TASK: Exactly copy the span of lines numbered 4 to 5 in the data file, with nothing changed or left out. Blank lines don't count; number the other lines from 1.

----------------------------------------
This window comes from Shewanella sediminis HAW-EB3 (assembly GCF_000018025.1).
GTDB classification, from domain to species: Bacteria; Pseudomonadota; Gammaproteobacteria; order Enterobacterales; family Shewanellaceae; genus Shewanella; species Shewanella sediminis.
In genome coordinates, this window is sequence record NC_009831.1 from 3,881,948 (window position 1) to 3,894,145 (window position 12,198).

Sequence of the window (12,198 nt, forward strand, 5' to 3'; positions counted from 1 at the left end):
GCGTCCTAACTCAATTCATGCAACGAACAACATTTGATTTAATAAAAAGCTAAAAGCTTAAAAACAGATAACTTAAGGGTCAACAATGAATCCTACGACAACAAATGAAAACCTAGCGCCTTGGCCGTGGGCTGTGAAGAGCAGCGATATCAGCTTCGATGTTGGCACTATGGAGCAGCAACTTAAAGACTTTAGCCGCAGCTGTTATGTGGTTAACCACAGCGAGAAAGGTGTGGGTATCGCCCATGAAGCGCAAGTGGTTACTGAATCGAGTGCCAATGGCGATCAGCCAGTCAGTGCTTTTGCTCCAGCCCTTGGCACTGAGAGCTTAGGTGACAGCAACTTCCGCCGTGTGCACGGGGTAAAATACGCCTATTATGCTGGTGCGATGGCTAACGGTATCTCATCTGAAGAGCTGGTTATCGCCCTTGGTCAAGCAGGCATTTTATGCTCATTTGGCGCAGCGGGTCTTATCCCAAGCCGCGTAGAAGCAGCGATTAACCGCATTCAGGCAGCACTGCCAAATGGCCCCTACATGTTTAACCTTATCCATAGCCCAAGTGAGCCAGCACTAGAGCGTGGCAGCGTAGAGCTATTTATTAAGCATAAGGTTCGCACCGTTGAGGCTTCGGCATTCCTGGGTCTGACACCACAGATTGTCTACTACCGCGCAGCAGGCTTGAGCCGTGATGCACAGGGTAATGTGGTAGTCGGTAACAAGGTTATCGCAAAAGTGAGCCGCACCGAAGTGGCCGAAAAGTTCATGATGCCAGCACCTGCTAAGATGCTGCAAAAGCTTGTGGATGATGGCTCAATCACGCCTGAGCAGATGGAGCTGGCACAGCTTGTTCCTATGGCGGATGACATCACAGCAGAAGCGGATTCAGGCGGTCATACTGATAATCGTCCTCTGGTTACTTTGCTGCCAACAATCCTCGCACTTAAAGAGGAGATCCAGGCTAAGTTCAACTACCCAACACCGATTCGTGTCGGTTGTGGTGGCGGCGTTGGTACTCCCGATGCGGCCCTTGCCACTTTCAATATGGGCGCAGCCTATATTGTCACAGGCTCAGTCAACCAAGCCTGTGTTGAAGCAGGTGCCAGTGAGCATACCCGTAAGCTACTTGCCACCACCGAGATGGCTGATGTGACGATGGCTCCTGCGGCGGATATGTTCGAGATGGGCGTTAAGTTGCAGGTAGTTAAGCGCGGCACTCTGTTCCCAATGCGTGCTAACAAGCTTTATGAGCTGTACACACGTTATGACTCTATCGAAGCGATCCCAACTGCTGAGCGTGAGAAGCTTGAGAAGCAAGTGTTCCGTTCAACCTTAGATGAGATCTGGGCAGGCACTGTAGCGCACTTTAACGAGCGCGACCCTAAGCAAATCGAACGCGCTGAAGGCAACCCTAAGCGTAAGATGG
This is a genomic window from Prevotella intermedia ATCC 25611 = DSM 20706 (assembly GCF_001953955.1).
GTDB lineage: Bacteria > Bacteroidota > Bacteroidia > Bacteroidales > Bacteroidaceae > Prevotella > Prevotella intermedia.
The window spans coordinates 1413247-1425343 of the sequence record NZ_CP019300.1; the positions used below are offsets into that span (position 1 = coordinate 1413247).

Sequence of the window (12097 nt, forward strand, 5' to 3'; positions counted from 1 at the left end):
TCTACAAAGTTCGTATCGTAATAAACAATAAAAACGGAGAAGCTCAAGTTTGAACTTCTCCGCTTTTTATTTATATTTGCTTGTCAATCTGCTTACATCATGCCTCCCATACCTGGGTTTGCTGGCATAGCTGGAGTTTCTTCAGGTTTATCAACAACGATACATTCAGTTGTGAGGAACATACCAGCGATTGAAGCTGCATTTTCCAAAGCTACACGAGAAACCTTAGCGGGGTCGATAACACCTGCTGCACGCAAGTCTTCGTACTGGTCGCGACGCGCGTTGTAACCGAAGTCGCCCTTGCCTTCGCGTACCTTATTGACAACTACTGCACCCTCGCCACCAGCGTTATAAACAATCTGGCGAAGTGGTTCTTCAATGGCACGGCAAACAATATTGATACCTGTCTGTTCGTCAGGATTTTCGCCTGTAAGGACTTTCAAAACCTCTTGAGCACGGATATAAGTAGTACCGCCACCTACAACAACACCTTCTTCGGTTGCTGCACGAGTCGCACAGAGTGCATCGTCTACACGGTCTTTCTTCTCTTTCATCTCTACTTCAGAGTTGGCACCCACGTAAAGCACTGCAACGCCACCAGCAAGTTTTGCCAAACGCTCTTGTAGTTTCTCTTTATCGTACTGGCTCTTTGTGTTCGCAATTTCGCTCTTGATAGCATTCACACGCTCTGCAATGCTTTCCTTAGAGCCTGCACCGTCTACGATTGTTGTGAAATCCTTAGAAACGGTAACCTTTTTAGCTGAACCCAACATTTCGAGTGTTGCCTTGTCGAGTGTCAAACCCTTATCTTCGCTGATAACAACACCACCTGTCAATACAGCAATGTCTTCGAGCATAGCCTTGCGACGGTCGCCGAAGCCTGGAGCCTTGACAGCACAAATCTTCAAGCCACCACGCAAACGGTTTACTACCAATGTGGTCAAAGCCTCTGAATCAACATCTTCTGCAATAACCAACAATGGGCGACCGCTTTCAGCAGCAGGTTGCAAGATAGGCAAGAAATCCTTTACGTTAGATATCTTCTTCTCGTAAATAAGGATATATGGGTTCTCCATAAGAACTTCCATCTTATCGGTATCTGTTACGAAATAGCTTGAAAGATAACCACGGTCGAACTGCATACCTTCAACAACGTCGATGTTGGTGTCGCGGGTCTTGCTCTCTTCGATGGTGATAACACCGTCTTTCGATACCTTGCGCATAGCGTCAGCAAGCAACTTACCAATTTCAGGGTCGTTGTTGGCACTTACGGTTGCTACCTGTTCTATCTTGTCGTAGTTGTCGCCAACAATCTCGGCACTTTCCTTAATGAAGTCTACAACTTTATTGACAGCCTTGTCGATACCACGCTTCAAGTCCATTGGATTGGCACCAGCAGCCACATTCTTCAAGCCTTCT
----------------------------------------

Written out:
Sequence of the window (12,198 nt, forward strand, 5' to 3'; positions counted from 1 at the left end):
GCGTCCTAACTCAATTCATGCAACGAACAACATTTGATTTAATAAAAAGCTAAAAGCTTAAAAACAGATAACTTAAGGGTCAACAATGAATCCTACGACAACAAATGAAAACCTAGCGCCTTGGCCGTGGGCTGTGAAGAGCAGCGATATCAGCTTCGATGTTGGCACTATGGAGCAGCAACTTAAAGACTTTAGCCGCAGCTGTTATGTGGTTAACCACAGCGAGAAAGGTGTGGGTATCGCCCATGAAGCGCAAGTGGTTACTGAATCGAGTGCCAATGGCGATCAGCCAGTCAGTGCTTTTGCTCCAGCCCTTGGCACTGAGAGCTTAGGTGACAGCAACTTCCGCCGTGTGCACGGGGTAAAATACGCCTATTATGCTGGTGCGATGGCTAACGGTATCTCATCTGAAGAGCTGGTTATCGCCCTTGGTCAAGCAGGCATTTTATGCTCATTTGGCGCAGCGGGTCTTATCCCAAGCCGCGTAGAAGCAGCGATTAACCGCATTCAGGCAGCACTGCCAAATGGCCCCTACATGTTTAACCTTATCCATAGCCCAAGTGAGCCAGCACTAGAGCGTGGCAGCGTAGAGCTATTTATTAAGCATAAGGTTCGCACCGTTGAGGCTTCGGCATTCCTGGGTCTGACACCACAGATTGTCTACTACCGCGCAGCAGGCTTGAGCCGTGATGCACAGGGTAATGTGGTAGTCGGTAACAAGGTTATCGCAAAAGTGAGCCGCACCGAAGTGGCCGAAAAGTTCATGATGCCAGCACCTGCTAAGATGCTGCAAAAGCTTGTGGATGATGGCTCAATCACGCCTGAGCAGATGGAGCTGGCACAGCTTGTTCCTATGGCGGATGACATCACAGCAGAAGCGGATTCAGGCGGTCATACTGATAATCGTCCTCTGGTTACTTTGCTGCCAACAATCCTCGCACTTAAAGAGGAGATCCAGGCTAAGTTCAACTACCCAACACCGATTCGTGTCGGTTGTGGTGGCGGCGTTGGTACTCCCGATGCGGCCCTTGCCACTTTCAATATGGGCGCAGCCTATATTGTCACAGGCTCAGTCAACCAAGCCTGTGTTGAAGCAGGTGCCAGTGAGCATACCCGTAAGCTACTTGCCACCACCGAGATGGCTGATGTGACGATGGCTCCTGCGGCGGATATGTTCGAGATGGGCGTTAAGTTGCAGGTAGTTAAGCGCGGCACTCTGTTCCCAATGCGTGCTAACAAGCTTTATGAGCTGTACACACGTTATGACTCTATCGAAGCGATCCCAACTGCTGAGCGTGAGAAGCTTGAGAAGCAAGTGTTCCGTTCAACCTTAGATGAGATCTGGGCAGGCACTGTAGCGCACTTTAACGAGCGCGACCCTAAGCAAATCGAACGCGCTGAAGGCAACCCTAAGCGTAAGATGG